2018 may be an unusual year.  One might recall the CAMPFIRE TALES windfall only a few days ago (see January 19, below), of more than ten dollars — this for a single anthology story.  A second royalty has just arrived in Wednesday’s mail from Elder Signs Press for more than six times that amount!  And while one may also recall last July 23 and a check that would cover a decent romantic dinner (although without drinks) for two, for two separate stories in two separate books aided perhaps by the fact they’d both received a brief showing on actual bookstore shelves, today’s check is for considerably more than that amount too.  And here’s the thing:  This one does not include the anthology stories (which happened to have no payout this period due to returns) but, also published by Elder Signs Press, covers only the first sales for TOMBS:  A CHRONICLE OF LATTER-DAY TIMES OF EARTH.  I’ll also add that if you might be interested in buying TOMBS, you can click its picture in the center column; or if you’d just like to read some reviews for 8451b32b-e3c4-41cb-8f3e-7c6834708f13now, press here.

Then, speaking of TOMBS, voting also started Wednesday to pick the official 2017 Horror Writers Association Stoker(R) nominees.  Five can be voted for in each division with, I believe, eleven titles in all in “Fiction Collections” with TOMBS.  And one more item going back to the notice above, with Amazon and Barnes & Noble both still offering substantial print copy discounts which may be a factor, print sales for TOMBS in the previous six months appear to have outstripped electronic copies by more than ten to one!

Woo hoo!  We may recall from December 7, et al., that voting was ending for best story in Astounding Outpost’s NEURAL NETS, UPLINKS, AND WETWARE anthology, in which my story “No Place to Hide” appears.  Results are now in!  0riginally published in the long-dead pro magazine SCIENCE FICTION REVIEW in 1991, “No Place to Hide” has ended up in a hotly contested tie for eighth place.  But wait — there’s more.

As it happens, in addition to first, second, and third places, there was one other award to be given.  Or, to quote from the guidelines:  In addition, one story picked by the editors, not voters, will receive 15 dollars via paypal and a custom T-shirt from the Astounding Outpost.  This is the equivalent of the second voted-on prize in terms of loot received (in more recent anthologies, a print copy will replace the T-shirt, but NEURAL NETS is the last that’s available in Kindle form only) and, as it turns out, it seems there’s a dance in the old dame yet.*  Or, to quote again from the source:   After a very rough editorial battle, we can announce the WINNERS OF Neural Nets, Uplinks, and Wetware.  First place goes to Burner, second goes to Catching Cameron Ellis, third to Never Lonely.  The editors choice goes to No Place to Hide.  Congratulations to the Neural Nets winners.  To check out the site for oneself, press here (then, to find the stories as well, press “Astounding Stories” at the upper right, but be prepared to scroll way, way down since the stories to be in the next anthology are in the process of being added).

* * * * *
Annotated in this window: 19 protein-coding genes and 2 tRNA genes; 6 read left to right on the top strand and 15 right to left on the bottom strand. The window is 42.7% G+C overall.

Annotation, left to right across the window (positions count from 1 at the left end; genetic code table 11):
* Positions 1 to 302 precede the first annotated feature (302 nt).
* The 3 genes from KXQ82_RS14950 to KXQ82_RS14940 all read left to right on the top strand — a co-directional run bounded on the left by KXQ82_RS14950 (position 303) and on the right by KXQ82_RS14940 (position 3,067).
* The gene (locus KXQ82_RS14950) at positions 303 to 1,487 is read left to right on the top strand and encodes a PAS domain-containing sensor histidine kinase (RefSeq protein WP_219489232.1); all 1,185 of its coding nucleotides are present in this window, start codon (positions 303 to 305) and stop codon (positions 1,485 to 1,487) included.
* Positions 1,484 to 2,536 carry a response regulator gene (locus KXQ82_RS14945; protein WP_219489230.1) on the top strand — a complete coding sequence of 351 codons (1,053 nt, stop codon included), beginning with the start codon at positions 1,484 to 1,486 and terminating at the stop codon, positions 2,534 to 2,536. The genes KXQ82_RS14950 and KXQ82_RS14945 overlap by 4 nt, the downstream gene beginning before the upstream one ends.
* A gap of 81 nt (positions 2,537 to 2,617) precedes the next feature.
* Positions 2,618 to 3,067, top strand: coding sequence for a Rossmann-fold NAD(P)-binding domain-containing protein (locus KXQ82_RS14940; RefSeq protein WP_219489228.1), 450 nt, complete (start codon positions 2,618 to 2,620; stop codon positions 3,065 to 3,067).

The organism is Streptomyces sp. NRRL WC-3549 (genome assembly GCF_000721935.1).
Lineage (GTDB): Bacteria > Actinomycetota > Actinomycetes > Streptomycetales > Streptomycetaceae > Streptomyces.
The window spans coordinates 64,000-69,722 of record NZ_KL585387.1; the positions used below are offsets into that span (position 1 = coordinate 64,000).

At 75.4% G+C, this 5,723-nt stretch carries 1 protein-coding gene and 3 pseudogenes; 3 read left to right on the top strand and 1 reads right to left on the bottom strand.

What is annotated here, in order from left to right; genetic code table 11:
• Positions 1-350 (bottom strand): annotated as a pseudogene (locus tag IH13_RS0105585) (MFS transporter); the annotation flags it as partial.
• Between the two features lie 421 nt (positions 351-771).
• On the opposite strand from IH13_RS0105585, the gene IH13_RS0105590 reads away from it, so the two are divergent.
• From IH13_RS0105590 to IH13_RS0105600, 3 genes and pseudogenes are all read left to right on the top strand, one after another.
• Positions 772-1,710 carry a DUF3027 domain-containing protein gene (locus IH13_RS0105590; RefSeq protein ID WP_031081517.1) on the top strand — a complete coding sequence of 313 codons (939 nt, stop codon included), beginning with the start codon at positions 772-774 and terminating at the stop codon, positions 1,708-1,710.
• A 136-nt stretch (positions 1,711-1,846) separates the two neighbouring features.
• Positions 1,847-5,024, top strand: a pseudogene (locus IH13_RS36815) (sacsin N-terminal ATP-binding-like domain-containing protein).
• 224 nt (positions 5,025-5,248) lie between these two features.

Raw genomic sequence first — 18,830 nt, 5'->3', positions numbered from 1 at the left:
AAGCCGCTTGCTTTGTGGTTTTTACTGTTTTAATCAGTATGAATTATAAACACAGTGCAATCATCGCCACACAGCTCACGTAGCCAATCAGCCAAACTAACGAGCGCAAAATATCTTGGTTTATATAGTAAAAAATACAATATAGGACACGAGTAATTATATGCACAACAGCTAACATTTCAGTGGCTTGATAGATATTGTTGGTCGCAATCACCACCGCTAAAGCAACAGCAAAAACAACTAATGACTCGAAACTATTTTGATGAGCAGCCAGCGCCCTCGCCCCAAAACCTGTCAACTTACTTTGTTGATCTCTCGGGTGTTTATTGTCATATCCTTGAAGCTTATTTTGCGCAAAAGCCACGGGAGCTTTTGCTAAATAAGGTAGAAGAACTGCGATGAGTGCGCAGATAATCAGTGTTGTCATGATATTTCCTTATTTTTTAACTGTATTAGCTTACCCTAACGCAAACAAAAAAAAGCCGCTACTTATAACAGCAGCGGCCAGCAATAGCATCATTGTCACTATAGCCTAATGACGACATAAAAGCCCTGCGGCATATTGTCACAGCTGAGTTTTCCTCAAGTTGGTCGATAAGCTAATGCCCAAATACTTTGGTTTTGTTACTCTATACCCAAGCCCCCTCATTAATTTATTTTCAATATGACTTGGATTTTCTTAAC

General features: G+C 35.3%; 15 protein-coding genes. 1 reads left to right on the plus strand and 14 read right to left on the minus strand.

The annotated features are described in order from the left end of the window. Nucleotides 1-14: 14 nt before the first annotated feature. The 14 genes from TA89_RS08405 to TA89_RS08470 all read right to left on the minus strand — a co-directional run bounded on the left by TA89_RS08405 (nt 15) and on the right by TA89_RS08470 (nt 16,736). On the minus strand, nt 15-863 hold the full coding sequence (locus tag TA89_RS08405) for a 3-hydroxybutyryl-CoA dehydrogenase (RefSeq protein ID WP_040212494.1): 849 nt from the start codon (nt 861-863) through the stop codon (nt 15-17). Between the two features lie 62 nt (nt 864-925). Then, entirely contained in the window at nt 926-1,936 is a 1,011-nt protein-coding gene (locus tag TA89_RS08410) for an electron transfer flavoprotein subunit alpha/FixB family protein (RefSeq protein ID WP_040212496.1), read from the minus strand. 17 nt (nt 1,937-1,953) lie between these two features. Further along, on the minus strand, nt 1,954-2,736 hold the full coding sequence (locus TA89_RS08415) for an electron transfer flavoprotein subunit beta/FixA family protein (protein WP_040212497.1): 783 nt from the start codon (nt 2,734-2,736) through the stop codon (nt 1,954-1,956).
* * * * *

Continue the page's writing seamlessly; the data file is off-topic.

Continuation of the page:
One might then add that all stories, including the winners, can be read in the Kindle edition of NEURAL NETS, UPLINKS, AND WETWARE which may be purchased by clicking here.  (And also all writers receive a royalty on copies sold, so if enough of you . . . well, it does add up.)
.

*”a dance. . . ,” incidentally, is actually a quote that I couldn’t resist from ARCHY AND MEHITABEL (1927), one of a series of books by Don Marquis.  The specific poem is “The Song of Mehitabel,” the memoir of a somewhat disreputable alley cat (Triana, take note!) as transcribed by her friend, the cockroach Archy, and may be read by pressing here.

tourjours gai tourjours gai

We may recall from last Friday that voting had started for best story in Astounding Outpost’s NEURAL NETS, UPLINKS, AND WETWARE anthology, in which my story “No Place to Hide” appears (see December 1).  The “prize” for the three top vote-getters is a bit more pay for their stories, but last I looked my story was running in about eighth place.  Well, okay, so in a way it may really be more a popularity contest, at least in part, for Astounding Outpost “regulars” of which I’m not one, but still. . . .

Well, still, votes are nice, and in the words of the immortal Yogi Berra (I think) it ain’t over till it’s over, so herewith be reminded that voting was to be for one week only, making today the LAST DAY.  So, should one have the urge, one may read “No Place to Hide” by pressing here, or, more to the immediate point, the page for voting can be found here.

Also, just below (December 4) I noted that bargain prices for my novel-in-stories TOMBS:  A CHRONICLE OF LATTER-DAY TIMES OF EARTH were still available on Amazon, both in print and in Kindle (for which *ahem* one may press the book’s picture in the center column).  A quick check today shows that substantial discounts are also to be found from Barnes and Noble, at least in print (though NOOK copies are also available for $8.49, marked down from $8.99), notably one copy for as low as $8.98.  Perhaps your favorite book dealer has discounted copies too.  Or, in any event, to check out B & N’s prices (and check as well for special sales which may apply, one of which that ends December 10 may be good for an additional 25 percent off one item with the code GETGIFTING), though with fewer reviews on their site, one need but press here.